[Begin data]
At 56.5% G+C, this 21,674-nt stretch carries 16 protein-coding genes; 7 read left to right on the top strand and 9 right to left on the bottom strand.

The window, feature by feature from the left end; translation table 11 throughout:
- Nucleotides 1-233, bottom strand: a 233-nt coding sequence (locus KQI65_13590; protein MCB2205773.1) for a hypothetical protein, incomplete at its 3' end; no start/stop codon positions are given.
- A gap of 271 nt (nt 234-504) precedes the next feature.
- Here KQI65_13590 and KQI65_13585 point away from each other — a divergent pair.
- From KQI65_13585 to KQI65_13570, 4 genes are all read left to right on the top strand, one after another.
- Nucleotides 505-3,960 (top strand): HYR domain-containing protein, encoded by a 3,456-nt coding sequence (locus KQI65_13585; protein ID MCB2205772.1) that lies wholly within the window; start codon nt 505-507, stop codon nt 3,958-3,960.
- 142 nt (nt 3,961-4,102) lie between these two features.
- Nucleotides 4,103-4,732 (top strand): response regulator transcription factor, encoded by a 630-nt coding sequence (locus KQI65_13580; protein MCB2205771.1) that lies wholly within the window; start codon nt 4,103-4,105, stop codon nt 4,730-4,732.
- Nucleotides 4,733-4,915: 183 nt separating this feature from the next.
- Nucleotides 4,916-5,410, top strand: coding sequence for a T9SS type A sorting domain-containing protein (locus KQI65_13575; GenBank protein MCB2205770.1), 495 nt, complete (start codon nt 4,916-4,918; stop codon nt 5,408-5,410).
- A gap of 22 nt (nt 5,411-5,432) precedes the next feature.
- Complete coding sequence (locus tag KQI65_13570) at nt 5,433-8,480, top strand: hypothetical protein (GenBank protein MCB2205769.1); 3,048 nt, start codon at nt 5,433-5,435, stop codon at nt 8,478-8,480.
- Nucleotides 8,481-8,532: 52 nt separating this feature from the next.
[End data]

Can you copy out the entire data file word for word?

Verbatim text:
At 56.5% G+C, this 21,674-nt stretch carries 16 protein-coding genes; 7 read left to right on the top strand and 9 right to left on the bottom strand.

The window, feature by feature from the left end; translation table 11 throughout:
- Nucleotides 1-233, bottom strand: a 233-nt coding sequence (locus KQI65_13590; protein MCB2205773.1) for a hypothetical protein, incomplete at its 3' end; no start/stop codon positions are given.
- A gap of 271 nt (nt 234-504) precedes the next feature.
- Here KQI65_13590 and KQI65_13585 point away from each other — a divergent pair.
- From KQI65_13585 to KQI65_13570, 4 genes are all read left to right on the top strand, one after another.
- Nucleotides 505-3,960 (top strand): HYR domain-containing protein, encoded by a 3,456-nt coding sequence (locus KQI65_13585; protein ID MCB2205772.1) that lies wholly within the window; start codon nt 505-507, stop codon nt 3,958-3,960.
- 142 nt (nt 3,961-4,102) lie between these two features.
- Nucleotides 4,103-4,732 (top strand): response regulator transcription factor, encoded by a 630-nt coding sequence (locus KQI65_13580; protein MCB2205771.1) that lies wholly within the window; start codon nt 4,103-4,105, stop codon nt 4,730-4,732.
- Nucleotides 4,733-4,915: 183 nt separating this feature from the next.
- Nucleotides 4,916-5,410, top strand: coding sequence for a T9SS type A sorting domain-containing protein (locus KQI65_13575; GenBank protein MCB2205770.1), 495 nt, complete (start codon nt 4,916-4,918; stop codon nt 5,408-5,410).
- A gap of 22 nt (nt 5,411-5,432) precedes the next feature.
- Complete coding sequence (locus tag KQI65_13570) at nt 5,433-8,480, top strand: hypothetical protein (GenBank protein MCB2205769.1); 3,048 nt, start codon at nt 5,433-5,435, stop codon at nt 8,478-8,480.
- Nucleotides 8,481-8,532: 52 nt separating this feature from the next.